Perry's Actions Suggest a Serious Look at 2012

Perry's Actions Suggest a Serious Look at 2012

By Erin McPike - May 18, 2011

Texas Gov. Rick Perry may say publicly that he's not interested in running for the Republican presidential nomination in 2012, but his actions suggest something different.

After RealClearPolitics broke the news Tuesday that Perry's aides quietly have begun to make inquiries on the governor's behalf as he contemplates a bid, reporters attending his speech before a meeting of the Republican National Committee in Dallas noticed a few interesting things. Chief among them, as CNN reported, was that Perry said the GOP field is not yet settled and described the ideal candidate as someone who sounded . . . exactly like himself.

Republican strategists in Washington told RealClearPolitics that GOP operatives who attended Perry's speech Tuesday afternoon called them with reactions ranging from "This guy should be our nominee" to "He wowed the crowd." They said he ditched his notes and spoke extemporaneously, firing away.

The Washington Times went so far as to report that the reaction to Perry was so unusually good from a wide array of attendees at the meeting that there is already discussion of a draft movement under way.

Then, there's this: National Journal observed that Perry took a shot at the current Republican front-runner, Mitt Romney, for the health care plan he devised for Massachusetts in 2006. Perry is far from the only Republican to pile on for that. This latest attack, however, suggests that Perry, who would appeal to the conservative wing of the GOP as well as those looking for a trained and tested big-state governor, has his eye on a prime target.

For one thing, Romney's front-runner status is becoming solidified as more potential candidates choose not to run, but the party is still looking for an alternative. And Perry has begun to demonstrate that he wants to be the new brand for the Republican Party.

Of course, there's a lot more to it than that. Romney and Perry aren't exactly friendly. In fact, political aides aware of past interactions between the pair of well-coiffed men put it this way: "That relationship is dead."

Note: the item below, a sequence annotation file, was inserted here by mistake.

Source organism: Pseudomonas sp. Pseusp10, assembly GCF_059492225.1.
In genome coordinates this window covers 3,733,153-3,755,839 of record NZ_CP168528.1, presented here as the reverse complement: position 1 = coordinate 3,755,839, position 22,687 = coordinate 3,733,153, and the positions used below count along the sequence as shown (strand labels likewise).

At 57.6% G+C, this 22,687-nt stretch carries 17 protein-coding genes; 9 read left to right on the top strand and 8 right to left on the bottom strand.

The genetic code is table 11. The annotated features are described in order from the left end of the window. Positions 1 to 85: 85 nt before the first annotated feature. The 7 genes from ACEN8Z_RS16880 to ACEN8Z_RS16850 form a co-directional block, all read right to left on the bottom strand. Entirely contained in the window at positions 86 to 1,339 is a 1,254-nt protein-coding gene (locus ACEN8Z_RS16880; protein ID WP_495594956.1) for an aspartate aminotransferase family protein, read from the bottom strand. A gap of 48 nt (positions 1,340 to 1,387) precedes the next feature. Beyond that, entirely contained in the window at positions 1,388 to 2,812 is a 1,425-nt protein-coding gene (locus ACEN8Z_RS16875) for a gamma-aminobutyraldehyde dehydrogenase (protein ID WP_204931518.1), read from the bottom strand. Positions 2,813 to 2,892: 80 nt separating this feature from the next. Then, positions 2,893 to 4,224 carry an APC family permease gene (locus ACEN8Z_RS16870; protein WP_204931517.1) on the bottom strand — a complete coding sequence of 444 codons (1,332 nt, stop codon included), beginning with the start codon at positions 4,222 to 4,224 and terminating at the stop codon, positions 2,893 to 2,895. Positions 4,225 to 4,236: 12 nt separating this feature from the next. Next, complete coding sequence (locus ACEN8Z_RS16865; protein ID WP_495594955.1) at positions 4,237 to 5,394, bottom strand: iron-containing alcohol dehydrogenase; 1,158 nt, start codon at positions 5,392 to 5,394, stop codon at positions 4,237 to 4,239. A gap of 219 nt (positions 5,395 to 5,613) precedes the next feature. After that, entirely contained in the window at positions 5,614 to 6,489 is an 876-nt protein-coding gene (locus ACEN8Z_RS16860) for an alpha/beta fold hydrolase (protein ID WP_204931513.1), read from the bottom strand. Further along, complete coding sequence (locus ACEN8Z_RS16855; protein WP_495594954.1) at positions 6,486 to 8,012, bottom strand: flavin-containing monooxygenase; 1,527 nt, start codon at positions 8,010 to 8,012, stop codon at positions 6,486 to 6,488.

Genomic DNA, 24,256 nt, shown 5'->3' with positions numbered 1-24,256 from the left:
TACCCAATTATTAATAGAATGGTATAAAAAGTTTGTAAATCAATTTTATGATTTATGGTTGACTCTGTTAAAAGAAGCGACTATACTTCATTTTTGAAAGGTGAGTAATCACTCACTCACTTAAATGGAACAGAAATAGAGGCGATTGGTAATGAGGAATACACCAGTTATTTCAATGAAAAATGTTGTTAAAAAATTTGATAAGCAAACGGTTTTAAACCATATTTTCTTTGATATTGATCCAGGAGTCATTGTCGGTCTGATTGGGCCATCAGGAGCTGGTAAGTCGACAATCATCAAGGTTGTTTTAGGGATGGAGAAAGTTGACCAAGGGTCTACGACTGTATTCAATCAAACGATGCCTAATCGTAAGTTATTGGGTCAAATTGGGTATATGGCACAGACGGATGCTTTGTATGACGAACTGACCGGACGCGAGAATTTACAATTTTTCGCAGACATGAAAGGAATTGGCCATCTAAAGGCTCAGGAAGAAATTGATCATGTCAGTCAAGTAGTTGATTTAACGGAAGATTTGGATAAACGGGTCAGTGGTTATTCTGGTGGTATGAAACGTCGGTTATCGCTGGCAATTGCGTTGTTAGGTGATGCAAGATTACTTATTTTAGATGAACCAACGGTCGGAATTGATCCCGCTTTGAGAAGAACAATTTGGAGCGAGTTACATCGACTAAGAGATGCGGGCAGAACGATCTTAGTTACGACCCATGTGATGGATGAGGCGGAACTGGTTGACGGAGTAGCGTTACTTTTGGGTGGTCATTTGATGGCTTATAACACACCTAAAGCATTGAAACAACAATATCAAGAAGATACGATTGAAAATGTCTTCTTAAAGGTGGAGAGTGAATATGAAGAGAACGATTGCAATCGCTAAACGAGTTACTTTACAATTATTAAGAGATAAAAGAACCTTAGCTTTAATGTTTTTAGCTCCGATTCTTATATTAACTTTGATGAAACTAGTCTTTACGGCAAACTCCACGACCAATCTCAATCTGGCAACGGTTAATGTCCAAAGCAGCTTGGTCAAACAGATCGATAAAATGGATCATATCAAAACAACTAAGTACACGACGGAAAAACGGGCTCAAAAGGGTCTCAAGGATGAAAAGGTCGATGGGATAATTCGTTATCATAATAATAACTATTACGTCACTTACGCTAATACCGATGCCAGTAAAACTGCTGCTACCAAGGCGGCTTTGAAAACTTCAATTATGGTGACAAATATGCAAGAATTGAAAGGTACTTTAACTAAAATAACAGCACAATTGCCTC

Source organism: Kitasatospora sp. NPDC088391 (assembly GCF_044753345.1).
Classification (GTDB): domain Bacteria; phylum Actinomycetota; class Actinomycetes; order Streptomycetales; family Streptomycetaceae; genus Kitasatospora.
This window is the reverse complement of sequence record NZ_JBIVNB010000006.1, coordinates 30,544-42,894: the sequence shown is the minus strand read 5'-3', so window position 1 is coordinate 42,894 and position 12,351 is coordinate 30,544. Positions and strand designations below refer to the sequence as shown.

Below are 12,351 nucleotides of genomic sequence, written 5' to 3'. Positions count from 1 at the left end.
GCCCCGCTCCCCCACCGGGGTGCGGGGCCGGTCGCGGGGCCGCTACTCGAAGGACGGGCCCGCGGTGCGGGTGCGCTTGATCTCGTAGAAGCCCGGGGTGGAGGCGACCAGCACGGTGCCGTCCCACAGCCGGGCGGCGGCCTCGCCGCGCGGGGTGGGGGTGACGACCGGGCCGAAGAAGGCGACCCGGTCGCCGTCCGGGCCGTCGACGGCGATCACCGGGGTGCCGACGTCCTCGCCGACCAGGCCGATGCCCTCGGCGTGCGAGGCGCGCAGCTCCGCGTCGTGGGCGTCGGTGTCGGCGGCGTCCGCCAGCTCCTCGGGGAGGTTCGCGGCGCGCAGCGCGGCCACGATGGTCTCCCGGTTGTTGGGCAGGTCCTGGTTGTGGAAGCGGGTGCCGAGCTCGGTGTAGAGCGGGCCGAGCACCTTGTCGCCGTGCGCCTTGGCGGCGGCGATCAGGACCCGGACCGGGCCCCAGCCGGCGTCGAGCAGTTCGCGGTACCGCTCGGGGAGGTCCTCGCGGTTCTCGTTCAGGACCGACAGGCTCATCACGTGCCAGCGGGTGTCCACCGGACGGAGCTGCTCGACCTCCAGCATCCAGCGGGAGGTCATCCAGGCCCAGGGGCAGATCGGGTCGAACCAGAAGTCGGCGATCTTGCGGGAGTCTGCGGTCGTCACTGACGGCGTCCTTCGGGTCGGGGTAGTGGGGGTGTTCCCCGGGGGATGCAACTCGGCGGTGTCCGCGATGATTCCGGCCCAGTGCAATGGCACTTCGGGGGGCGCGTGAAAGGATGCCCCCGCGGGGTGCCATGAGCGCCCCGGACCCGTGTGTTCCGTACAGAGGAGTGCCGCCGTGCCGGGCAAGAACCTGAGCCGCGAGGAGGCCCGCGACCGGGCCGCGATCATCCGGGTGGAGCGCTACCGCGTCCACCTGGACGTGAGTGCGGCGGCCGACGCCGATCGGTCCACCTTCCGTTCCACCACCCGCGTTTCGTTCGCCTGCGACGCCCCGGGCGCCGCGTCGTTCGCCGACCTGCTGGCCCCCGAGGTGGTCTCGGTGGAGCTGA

When Romney was chair of the Republican Governors Association (a position, incidentally, Perry holds now) in 2006, Perry appealed to him for more campaign cash for his re-election. Perry was going through a strange and difficult to predict four-way race, fending off Democrat Chris Bell and independents Kinky Friedman and Carole Keeton Strayhorn. Perry did not like what he heard from Romney, who, while sketching out a 2008 presidential bid, was getting criticism from other candidates for spending too much time helping out Jim Nussle in Iowa and Kerry Healey in his home state of Massachusetts. Romney denied Perry's entreaties, and they found themselves in a yelling match.

Machismo over doling out money is nothing new to the RGA when its leaders are eyeing presidential runs. Mitch Daniels, for example, asked then-finance chairman Haley Barbour in 2008 if he could have more cash because then-Sen. Barack Obama was spending so much in Indiana, and Daniels needed to look after his own gubernatorial re-election. Barbour responded, "Mitch, we don't buy landslides," and the comment put a temporary strain on their relationship. 

The RGA chairmanship itself underscores why Perry's moves should not be taken lightly. Consider the lineup: In 2006, Romney had the job. In 2009, then-South Carolina Gov. Mark Sanford held it when he was thinking about running for president, but he was replaced by Mississippi's Barbour after Sanford admitted to an extramarital affair. Barbour was also considering a presidential run, as was then-Minnesota Gov. Tim Pawlenty, who became vice chair.

Perry followed Barbour into the top job this year, but the role is not new to him. He is reprising it after holding the job in 2008. That means Perry is in his second stint as chair of the campaign committee within three years -- and that gives him plenty of access to all of the national donors he would need to finance a presidential bid.


Erin McPike is a national political reporter for RealClearPolitics. She can be reached at Follow her on Twitter @ErinMcPike.

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